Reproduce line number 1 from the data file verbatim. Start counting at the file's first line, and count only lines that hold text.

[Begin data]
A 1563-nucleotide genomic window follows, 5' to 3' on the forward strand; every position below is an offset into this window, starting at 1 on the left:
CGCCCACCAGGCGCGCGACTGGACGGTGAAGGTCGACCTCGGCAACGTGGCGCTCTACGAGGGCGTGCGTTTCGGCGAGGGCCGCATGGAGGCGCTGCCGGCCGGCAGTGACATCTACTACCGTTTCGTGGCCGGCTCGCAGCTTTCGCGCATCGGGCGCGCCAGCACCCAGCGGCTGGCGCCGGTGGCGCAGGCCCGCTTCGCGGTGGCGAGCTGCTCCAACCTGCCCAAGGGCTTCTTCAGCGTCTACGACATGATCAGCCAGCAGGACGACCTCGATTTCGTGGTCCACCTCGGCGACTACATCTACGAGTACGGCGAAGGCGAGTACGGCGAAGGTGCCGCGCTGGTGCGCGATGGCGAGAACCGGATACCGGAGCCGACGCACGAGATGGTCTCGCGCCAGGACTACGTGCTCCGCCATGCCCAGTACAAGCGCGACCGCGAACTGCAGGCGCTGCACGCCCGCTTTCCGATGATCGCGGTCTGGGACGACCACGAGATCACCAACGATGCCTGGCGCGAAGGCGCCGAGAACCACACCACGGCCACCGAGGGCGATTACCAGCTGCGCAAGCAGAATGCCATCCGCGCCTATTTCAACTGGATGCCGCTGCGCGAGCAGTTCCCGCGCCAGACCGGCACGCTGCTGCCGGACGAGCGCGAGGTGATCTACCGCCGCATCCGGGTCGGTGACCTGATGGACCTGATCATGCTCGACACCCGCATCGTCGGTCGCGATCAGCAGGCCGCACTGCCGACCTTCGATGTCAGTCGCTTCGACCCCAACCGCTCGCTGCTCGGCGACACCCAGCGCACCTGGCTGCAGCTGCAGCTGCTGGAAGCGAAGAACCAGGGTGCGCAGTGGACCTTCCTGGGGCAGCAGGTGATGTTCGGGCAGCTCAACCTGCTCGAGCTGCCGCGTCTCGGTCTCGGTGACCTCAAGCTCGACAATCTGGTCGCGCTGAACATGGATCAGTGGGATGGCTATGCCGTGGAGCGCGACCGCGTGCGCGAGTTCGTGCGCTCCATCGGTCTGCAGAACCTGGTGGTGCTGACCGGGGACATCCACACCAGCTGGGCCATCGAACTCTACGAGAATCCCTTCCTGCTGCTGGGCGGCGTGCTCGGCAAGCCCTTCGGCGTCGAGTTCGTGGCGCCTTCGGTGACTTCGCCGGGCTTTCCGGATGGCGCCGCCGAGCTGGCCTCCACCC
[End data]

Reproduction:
A 1563-nucleotide genomic window follows, 5' to 3' on the forward strand; every position below is an offset into this window, starting at 1 on the left: